A 67-year old worker died 4 days after he had executed an application for old-age insurance benefits and given it to his wife to mail to the Social Security Administration. She mailed the application 2 days after his death. Held, the worker did not file application, and therefore did not become entitled to old-age insurance benefits.

H, a fully insured worker 67 years old, was ill in a hospital when his wife inquired at a Social Security Administration district office as to how he could become entitled to old-age insurance benefits. On the basis of information she gave, an Administration representative told her it appeared that H could probably qualify for old-age insurance benefits; and that in order to become entitled to such benefits H must file application.

The representative offered to take an application form to the hospital where he could help H complete and execute the form; the application would subsequently be adjudicated and H would be sent notice of the determination. However, the wife preferred to take the form to H herself; she said that after H had completed it she would mail it to the office. H executed the application the following day and died 4 days later. Two days after H's death his wife mailed the application to the Administration together with notice of his death. The administration received her letter the day after it was mailed. She subsequently filed application on H's earnings record, and became entitled to a lump-sum death payment and to window's insurance benefits beginning with the month in which H died.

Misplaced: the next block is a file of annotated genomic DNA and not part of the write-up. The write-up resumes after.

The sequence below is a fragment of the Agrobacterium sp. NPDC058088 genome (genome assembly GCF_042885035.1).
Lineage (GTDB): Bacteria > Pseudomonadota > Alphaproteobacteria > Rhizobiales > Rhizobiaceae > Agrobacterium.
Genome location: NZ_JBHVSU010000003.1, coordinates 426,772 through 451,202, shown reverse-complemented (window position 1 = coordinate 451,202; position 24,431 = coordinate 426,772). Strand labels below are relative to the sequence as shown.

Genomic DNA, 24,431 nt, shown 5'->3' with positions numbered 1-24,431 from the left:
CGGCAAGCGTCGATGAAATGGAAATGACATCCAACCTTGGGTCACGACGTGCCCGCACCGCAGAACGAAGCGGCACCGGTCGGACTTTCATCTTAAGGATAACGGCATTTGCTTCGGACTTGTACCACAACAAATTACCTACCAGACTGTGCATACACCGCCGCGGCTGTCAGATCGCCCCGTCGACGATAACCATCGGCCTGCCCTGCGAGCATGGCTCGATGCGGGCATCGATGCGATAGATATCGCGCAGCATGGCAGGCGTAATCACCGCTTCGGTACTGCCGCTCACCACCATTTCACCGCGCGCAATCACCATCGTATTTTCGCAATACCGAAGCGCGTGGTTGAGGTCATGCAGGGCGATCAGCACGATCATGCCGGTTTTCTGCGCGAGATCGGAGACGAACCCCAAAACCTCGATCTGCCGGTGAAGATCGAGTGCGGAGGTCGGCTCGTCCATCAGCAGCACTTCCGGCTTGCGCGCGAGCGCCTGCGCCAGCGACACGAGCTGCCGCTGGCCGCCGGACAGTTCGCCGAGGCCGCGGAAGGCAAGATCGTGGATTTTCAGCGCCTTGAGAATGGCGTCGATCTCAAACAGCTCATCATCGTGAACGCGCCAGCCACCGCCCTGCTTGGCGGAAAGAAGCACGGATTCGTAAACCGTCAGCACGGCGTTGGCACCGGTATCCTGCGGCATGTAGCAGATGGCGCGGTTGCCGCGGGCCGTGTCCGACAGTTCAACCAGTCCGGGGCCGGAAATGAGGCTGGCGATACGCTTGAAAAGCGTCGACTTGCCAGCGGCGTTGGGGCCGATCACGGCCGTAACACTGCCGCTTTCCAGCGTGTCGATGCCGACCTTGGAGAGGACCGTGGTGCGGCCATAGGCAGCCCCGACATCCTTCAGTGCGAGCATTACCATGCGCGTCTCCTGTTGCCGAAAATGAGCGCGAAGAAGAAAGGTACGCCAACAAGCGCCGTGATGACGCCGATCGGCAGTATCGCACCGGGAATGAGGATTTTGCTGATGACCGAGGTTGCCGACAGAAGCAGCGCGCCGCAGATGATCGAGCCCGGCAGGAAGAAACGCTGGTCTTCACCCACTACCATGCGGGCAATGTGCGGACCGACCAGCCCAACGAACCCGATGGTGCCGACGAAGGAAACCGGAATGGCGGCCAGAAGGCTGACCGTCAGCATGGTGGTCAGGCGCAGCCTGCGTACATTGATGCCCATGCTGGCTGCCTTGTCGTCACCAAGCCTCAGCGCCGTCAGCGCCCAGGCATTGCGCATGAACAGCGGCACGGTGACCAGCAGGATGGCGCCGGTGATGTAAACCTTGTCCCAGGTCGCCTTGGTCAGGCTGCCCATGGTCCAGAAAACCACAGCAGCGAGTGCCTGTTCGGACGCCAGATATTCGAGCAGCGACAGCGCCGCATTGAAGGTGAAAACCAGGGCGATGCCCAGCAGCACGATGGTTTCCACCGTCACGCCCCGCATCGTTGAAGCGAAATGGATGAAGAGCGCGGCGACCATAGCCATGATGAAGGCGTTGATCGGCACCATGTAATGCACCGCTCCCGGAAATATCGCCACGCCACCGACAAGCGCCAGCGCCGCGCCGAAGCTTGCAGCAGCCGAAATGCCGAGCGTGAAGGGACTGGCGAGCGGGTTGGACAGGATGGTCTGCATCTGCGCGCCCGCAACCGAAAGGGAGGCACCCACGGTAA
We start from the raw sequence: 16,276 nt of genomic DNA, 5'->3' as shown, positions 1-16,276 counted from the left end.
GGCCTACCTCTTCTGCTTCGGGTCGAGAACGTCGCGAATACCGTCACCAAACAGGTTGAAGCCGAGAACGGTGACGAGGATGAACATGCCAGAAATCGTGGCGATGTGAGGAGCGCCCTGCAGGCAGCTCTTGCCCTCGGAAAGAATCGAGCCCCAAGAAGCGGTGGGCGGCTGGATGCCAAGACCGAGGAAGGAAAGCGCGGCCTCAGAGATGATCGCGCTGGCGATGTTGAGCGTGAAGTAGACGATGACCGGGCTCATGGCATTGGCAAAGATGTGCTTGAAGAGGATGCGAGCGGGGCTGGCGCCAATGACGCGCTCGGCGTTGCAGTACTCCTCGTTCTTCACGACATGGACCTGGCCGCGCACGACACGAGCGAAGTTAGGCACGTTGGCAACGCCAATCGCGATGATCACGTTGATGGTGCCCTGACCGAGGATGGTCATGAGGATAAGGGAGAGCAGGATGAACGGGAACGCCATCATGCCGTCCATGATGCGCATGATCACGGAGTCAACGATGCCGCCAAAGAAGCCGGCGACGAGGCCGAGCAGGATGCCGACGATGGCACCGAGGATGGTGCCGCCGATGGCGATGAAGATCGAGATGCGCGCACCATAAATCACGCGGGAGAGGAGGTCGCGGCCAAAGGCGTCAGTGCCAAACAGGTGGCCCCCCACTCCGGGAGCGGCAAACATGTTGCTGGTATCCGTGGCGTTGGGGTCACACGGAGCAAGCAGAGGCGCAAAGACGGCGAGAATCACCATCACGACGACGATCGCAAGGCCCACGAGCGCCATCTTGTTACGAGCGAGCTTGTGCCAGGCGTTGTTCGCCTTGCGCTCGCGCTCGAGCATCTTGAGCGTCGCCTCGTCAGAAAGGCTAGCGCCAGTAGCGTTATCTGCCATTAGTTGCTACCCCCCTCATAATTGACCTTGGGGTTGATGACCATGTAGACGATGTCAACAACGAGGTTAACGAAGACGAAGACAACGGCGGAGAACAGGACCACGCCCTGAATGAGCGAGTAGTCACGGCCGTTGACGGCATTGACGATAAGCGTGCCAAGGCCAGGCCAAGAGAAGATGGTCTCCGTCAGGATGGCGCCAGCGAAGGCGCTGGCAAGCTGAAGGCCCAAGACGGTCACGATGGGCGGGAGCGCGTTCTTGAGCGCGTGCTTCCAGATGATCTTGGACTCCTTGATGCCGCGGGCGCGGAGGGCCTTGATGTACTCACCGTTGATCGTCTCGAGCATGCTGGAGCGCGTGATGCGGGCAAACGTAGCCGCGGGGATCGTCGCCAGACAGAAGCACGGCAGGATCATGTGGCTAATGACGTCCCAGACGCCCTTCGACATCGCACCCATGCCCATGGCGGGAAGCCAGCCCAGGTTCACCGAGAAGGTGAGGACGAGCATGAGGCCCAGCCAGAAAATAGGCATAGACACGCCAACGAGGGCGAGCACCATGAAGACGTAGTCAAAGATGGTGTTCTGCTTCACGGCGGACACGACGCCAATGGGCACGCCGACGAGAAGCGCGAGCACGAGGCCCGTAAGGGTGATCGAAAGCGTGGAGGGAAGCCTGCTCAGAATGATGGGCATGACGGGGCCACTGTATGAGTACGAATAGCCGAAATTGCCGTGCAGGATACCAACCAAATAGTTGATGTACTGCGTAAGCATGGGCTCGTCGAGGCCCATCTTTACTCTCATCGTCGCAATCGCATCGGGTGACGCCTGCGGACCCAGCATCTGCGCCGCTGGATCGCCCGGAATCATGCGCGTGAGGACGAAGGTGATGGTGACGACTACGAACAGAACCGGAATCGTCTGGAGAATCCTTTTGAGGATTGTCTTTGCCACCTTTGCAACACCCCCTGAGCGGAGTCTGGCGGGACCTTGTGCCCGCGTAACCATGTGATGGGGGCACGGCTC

Section 202(a) of the Act provides, as pertinent here, that a person is entitled to old-age insurance benefits if he is fully insured, has attained age 62, and "has filed application for old-age insurance benefits or was entitled to disability insurance benefits for the month preceding the month in which he attained the age of 65," H had never been entitled to disability insurance benefits.

The question in this case is whether H "filed application for the old-age insurance benefits" where he executed an application, and gave it to his wife, who mailed it to the Administration after his death. If he did file the necessary application, he became entitled to old-age insurance benefits for 12 months, terminating with the month before the month in which he died. An underpayment of 12 months' benefits would then arise, and this underpayment (since H is dead) would be payable to his widow as the sole person subsequently entitled to benefits on H's earnings record. However, if he did not file the necessary application as required by section 202(a), he did not become entitled to benefits and there is no underpayment.

Regulations No. 4, § 404.608 provides, in pertinent part, that an application is considered to have been filed as of the date the application is received at an office of the Bureau of Old-Age and Survivors Insurance or by an employee of the Social Security Administration who is authorized to receive applications at a place other than such an office. When an application is deposited in and transmitted to the Administration by the United States mail, the application will be considered to have been received on the date of mailing rather than the delivery date, if such treatment will prevent loss or impairment of benefit rights.

Under the regulation above, whether the date of mailing or the date of delivery is considered to have been the date of filing, the application was filed after the death of the worker. The application was not filed by H, but was filed by his wife after his death. An application for benefits may be filed by (or on behalf of) an individual only while he is alive. Coy v. Folsom, 228 F.2d 276 (3d Cir. 1955) and Regulations No. 4, § 404.605.

Accordingly, it is held that H has not "filed application for old-age insurance benefits," did not meet the requirements of section 202(a), and did not become entitled to old-age insurance benefits.

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